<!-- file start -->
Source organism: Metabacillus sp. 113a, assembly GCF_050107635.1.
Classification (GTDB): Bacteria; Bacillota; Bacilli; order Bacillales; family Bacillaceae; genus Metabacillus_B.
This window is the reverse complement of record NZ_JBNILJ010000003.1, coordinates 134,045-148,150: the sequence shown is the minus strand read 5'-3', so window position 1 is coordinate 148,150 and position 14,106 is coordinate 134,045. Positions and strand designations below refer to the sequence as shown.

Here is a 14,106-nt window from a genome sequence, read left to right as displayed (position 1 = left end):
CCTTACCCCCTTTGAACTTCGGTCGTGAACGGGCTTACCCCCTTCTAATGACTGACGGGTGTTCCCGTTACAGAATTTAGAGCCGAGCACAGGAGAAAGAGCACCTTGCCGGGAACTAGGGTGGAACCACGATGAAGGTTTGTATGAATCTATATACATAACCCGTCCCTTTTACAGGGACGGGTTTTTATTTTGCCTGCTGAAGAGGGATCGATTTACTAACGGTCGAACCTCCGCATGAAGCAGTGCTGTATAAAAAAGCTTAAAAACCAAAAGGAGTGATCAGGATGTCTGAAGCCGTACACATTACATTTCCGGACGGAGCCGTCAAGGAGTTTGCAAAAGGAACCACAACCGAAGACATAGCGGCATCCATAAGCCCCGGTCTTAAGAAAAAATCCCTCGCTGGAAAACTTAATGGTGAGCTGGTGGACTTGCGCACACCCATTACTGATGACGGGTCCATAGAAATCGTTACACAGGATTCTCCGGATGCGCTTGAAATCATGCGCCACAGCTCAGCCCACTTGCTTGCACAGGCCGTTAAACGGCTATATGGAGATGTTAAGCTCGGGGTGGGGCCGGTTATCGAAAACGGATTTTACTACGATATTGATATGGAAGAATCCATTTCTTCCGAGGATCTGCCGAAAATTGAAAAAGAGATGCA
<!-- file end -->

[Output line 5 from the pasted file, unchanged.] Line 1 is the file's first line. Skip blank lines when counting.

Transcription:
CCTTACCCCCTTTGAACTTCGGTCGTGAACGGGCTTACCCCCTTCTAATGACTGACGGGTGTTCCCGTTACAGAATTTAGAGCCGAGCACAGGAGAAAGAGCACCTTGCCGGGAACTAGGGTGGAACCACGATGAAGGTTTGTATGAATCTATATACATAACCCGTCCCTTTTACAGGGACGGGTTTTTATTTTGCCTGCTGAAGAGGGATCGATTTACTAACGGTCGAACCTCCGCATGAAGCAGTGCTGTATAAAAAAGCTTAAAAACCAAAAGGAGTGATCAGGATGTCTGAAGCCGTACACATTACATTTCCGGACGGAGCCGTCAAGGAGTTTGCAAAAGGAACCACAACCGAAGACATAGCGGCATCCATAAGCCCCGGTCTTAAGAAAAAATCCCTCGCTGGAAAACTTAATGGTGAGCTGGTGGACTTGCGCACACCCATTACTGATGACGGGTCCATAGAAATCGTTACACAGGATTCTCCGGATGCGCTTGAAATCATGCGCCACAGCTCAGCCCACTTGCTTGCACAGGCCGTTAAACGGCTATATGGAGATGTTAAGCTCGGGGTGGGGCCGGTTATCGAAAACGGATTTTACTACGATATTGATATGGAAGAATCCATTTCTTCCGAGGATCTGCCGAAAATTGAAAAAGAGATGCA